The Waiting Game

Heather finally made it.

Those of you who have been following the adventures of my wife know that she’s repeatedly almost received an infusion for her multiple sclerosis, only to be rescheduled at the last minute due to a temperature. (I’ve always thought she was too hot for the room, but this is something else.) But a few days ago, we finally broke the cycle.


Her prize? To sit for more than seven hours with an IV in her arm, trying to keep it from popping out or giving her an allergic reaction.

Uh … yay?

By the time she got home, her back had joined the Rebellion. Her arms were sore. Her body was fatigued as only those who have spent a full day in the locked and upright position can be.

Did it work? It may be a couple of months before we know. And then, win or lose, we get to do this again six months from now. Once again, the latest round of the Waiting Game (trademark pending) is on us.

Thankfully, we’re good at waiting.

Well … not good in the sense of “I am impassive to the world; let me become one with the universe/the Force/the complete works of Bob Dylan until it is time for me to unexpectedly reach out and trap a moving fly in my chopsticks.” That would be kind of awesome, not least because we could count on getting a part in the next Karate Kid reboot.

No, when it comes to waiting, we’re like a lot of experienced pros: resigned at best and impatient at worst. We don’t really like it. We wish we didn’t have to. But we’ve done it before and we’ll do it again, because that’s the only way that progress gets made.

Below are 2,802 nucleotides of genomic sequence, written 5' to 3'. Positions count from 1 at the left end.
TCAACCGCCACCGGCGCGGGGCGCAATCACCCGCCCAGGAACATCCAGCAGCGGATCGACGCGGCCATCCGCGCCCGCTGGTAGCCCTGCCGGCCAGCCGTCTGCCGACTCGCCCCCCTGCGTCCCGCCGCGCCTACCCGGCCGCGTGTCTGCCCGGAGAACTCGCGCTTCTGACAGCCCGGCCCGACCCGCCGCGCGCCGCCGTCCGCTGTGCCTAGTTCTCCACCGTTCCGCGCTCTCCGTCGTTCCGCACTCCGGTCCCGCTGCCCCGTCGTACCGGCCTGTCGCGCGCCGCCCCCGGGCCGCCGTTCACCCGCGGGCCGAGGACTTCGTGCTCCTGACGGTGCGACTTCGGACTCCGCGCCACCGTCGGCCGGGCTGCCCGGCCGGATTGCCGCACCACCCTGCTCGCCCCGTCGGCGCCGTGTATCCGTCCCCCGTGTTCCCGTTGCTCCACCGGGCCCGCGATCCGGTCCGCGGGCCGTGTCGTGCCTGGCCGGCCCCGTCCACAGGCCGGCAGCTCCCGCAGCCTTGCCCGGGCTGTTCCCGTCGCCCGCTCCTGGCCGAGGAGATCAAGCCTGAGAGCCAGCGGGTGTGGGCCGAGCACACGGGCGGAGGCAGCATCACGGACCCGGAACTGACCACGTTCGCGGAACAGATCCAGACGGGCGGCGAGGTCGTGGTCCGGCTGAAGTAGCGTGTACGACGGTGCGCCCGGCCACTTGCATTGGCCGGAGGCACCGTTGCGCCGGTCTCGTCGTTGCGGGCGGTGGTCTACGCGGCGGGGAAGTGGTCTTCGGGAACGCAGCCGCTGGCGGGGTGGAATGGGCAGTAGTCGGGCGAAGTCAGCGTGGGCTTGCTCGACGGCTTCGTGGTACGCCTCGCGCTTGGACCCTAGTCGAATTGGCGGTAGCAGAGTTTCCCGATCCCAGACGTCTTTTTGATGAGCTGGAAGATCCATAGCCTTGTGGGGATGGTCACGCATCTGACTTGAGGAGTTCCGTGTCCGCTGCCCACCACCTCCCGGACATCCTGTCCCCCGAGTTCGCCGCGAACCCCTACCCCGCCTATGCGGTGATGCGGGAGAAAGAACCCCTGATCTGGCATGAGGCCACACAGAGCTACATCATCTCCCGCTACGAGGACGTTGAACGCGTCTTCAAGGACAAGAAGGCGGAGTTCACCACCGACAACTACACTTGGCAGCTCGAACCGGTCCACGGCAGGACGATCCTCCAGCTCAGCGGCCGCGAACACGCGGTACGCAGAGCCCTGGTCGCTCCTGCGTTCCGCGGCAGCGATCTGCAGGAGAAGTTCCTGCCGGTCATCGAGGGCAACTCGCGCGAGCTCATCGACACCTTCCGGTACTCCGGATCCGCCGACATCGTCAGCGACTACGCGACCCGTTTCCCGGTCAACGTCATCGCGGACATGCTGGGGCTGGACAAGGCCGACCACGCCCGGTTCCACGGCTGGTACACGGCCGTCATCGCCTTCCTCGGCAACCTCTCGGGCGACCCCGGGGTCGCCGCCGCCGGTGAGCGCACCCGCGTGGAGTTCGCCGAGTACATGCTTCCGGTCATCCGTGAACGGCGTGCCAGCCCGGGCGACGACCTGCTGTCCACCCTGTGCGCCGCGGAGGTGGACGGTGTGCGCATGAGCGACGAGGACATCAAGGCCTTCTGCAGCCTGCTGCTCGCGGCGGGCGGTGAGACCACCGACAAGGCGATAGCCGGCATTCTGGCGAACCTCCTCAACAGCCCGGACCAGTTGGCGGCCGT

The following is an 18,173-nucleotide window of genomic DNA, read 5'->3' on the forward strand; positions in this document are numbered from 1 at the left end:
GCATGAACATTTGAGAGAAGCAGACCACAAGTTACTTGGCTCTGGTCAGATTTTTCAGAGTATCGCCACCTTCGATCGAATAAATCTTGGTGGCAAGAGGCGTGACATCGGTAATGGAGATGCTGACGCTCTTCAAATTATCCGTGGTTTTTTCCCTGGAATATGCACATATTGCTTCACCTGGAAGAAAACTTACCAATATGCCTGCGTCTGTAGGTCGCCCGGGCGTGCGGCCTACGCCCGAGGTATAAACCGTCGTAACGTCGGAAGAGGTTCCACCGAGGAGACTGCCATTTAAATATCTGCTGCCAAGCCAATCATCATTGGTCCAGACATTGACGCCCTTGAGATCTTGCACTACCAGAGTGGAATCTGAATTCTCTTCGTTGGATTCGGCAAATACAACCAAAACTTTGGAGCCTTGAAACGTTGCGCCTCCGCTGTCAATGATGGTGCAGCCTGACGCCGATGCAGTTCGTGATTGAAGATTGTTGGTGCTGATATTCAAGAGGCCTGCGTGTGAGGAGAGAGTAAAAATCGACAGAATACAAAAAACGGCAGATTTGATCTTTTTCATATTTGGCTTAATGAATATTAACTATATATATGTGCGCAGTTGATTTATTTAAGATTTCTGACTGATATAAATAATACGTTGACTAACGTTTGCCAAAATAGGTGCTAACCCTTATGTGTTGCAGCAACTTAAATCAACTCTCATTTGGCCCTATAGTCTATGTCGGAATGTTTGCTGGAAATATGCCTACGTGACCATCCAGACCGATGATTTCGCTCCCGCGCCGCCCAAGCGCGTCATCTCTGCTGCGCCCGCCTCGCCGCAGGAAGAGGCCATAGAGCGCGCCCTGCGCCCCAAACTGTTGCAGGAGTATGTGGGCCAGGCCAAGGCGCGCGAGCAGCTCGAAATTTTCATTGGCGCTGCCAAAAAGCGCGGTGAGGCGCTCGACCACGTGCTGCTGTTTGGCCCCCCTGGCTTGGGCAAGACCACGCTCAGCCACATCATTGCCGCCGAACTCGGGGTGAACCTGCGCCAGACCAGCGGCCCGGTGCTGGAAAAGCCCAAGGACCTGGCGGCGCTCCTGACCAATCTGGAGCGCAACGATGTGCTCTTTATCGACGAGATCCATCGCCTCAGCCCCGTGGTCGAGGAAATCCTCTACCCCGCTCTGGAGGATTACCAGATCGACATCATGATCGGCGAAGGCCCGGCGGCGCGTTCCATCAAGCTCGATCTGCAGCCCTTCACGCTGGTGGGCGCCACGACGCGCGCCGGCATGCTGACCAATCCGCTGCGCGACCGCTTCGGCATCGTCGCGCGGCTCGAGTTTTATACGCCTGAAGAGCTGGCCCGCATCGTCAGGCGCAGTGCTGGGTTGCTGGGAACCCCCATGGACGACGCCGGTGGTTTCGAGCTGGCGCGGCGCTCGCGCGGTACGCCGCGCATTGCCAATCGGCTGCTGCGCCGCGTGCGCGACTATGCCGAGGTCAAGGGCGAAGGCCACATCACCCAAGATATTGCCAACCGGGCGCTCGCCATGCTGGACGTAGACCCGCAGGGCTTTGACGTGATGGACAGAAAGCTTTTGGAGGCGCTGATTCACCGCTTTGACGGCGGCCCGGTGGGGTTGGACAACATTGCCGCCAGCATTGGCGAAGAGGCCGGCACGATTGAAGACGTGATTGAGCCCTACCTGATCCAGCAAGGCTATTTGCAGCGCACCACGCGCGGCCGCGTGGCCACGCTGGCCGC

More often than not, you move forward fastest by learning to stand still.

I’m catching a few nods out there. Long-term change of any kind – pregnancy, surgical recovery, dedicated Rockies fan – tends to require patience most of all. It’s even true in the political realm. It’s a truism in history that most revolutions fail; the ones that make it have laid down years, sometimes decades, of groundwork and have a tenacity that goes beyond the moment of adrenaline.

But there’s a trap. Don’t mistake patience for passivity. Waiting is not just sitting back and letting the world happen to you; it’s anticipating for the moment and preparing for it.

In the musical Hamilton, Aaron Burr sings that “I am not standing still – I am lying in wait.” There is a difference. You endure, yes, but you don’t just endure.

Heather isn’t waiting for the MS to magically resolve itself, any more than political change or decent relief pitching just falls out of the sky. She’s a participant in her own healing, even if that participation consists of waiting for the right moment to take certain small, specific actions, and finding ways to hold together in the meantime.

It’s not easy, especially for someone who would rather step up and take control now. Especially when there’s so much going on that screams for immediate help. But in the long term, care and patience usually leads to an answer that lasts.

Patience. Not despair. Not giving up. Not zoning out.

The next move in the game will come.

Hopefully with a good book and an IV that knows how to hold still.